The speech was continued with a story about Dr. Jacqueline Walters herself. She discussed how she had married later in life than many women do, and how she discovered she had breast cancer after she had a miscarriage. 

“On that Friday, I went in at 6:45 to have that extra mammogram, and the mammography came in and said, ‘Dr. Walters, we need to do a biopsy.'” 

“They put the pathologist on the phone and he said, ‘Dr. Walters, you have infiltrating lobular carcinoma.” 

Infiltrating lobular carcinoma, or ILC, is the second most common type of breast cancer, representing 10% of all breast cancers. It has a five-year survival rate of almost 100% when treated early, 93% if it has spread to nearby tissue, and 22% if spread to other areas of the body. Dr. Walters underwent chemotherapy, radiation, and surgery, only to discover she had become infertile due to the treatment. 

She attended the follow-up appointments, which consisted of an alternating mammogram or MRI every six months, and found that her cancer had returned four years later. She underwent a double mastectomy as part of the treatment for the recurrence of her ILC.

After her cancer recurred and was treated again, Dr. Walters used her struggle to inspire her strength and founded the 50 Shades of Pink Foundation, as well as co-founding a surrogacy agency, Surrogacy Miracles & Consulting, for others who faced infertility issues like she did.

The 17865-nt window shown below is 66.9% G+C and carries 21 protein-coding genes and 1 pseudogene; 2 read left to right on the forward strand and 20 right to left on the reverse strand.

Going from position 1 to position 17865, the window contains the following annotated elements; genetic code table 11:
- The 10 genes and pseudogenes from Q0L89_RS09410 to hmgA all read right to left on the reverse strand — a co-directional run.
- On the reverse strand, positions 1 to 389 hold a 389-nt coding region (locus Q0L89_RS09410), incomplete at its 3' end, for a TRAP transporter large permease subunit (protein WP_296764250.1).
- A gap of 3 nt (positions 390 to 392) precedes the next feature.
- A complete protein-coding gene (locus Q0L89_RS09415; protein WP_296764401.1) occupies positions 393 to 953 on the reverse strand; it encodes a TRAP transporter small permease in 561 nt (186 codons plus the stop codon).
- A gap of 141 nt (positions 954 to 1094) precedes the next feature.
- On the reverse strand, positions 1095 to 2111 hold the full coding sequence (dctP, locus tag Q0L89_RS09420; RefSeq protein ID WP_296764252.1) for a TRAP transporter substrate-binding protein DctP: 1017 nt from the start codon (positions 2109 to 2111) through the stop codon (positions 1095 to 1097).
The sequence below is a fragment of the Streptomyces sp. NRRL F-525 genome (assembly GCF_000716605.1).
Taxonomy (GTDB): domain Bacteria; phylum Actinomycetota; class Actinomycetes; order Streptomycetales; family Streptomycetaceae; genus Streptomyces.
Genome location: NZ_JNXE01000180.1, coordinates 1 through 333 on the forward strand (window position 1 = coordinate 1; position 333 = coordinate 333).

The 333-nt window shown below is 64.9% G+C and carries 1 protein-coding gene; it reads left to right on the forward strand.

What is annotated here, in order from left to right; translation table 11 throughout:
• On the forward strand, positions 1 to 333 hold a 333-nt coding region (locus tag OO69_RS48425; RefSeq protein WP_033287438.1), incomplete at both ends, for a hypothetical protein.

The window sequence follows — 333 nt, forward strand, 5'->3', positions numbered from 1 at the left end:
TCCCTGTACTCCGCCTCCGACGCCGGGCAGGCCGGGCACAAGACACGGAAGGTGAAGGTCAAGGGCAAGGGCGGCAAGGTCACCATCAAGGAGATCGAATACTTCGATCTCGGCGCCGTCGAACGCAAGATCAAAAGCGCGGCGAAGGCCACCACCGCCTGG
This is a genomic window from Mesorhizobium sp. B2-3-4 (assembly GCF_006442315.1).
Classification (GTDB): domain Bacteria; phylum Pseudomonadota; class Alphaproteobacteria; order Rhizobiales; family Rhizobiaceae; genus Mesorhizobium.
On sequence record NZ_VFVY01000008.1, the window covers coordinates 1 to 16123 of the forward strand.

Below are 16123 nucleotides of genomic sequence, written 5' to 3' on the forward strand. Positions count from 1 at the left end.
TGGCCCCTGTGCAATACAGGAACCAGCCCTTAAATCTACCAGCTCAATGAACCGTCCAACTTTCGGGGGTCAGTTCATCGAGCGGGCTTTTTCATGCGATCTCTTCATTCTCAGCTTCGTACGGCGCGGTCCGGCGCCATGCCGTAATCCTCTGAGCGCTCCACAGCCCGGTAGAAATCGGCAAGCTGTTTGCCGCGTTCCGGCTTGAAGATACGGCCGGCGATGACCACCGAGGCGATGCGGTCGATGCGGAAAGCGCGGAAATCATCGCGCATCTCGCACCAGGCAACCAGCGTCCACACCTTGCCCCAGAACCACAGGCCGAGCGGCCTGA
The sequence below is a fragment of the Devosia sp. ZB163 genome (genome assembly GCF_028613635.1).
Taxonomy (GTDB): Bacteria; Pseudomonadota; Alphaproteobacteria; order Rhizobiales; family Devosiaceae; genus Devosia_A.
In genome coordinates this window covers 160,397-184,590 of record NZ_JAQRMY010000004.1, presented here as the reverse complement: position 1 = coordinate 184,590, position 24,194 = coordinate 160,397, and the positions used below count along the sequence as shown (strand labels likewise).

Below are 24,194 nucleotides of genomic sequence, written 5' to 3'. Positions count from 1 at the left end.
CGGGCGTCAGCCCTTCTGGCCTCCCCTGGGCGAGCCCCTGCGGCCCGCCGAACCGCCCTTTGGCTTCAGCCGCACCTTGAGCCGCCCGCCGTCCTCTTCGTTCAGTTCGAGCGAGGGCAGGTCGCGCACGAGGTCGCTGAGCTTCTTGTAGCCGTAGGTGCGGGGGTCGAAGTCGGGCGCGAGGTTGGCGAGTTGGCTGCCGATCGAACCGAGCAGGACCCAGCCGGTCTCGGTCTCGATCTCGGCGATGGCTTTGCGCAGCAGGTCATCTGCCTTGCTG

“Ladies, it doesn’t stop there. The power of a woman doesn’t stop there. We are the cornerstones of our community. We are certainly the cornerstones of healthcare, as we are the people who typically make sure everyone is going to the doctors.”

Dr. Walters continued to name a few significant Black women in history. She wanted to celebrate Dr. Rebecca Lee Crumpler, the first Black doctor of medicine in the United States, Dr. Helen Octavia Dickens, the first Black board-certified OB-GYN in the United States, Dr. Dorothy Brown, who was the first Black surgeon in the American south, and Dr. Mae Jemison, who was the first Black woman in space and served on the Space Shuttle Endeavour.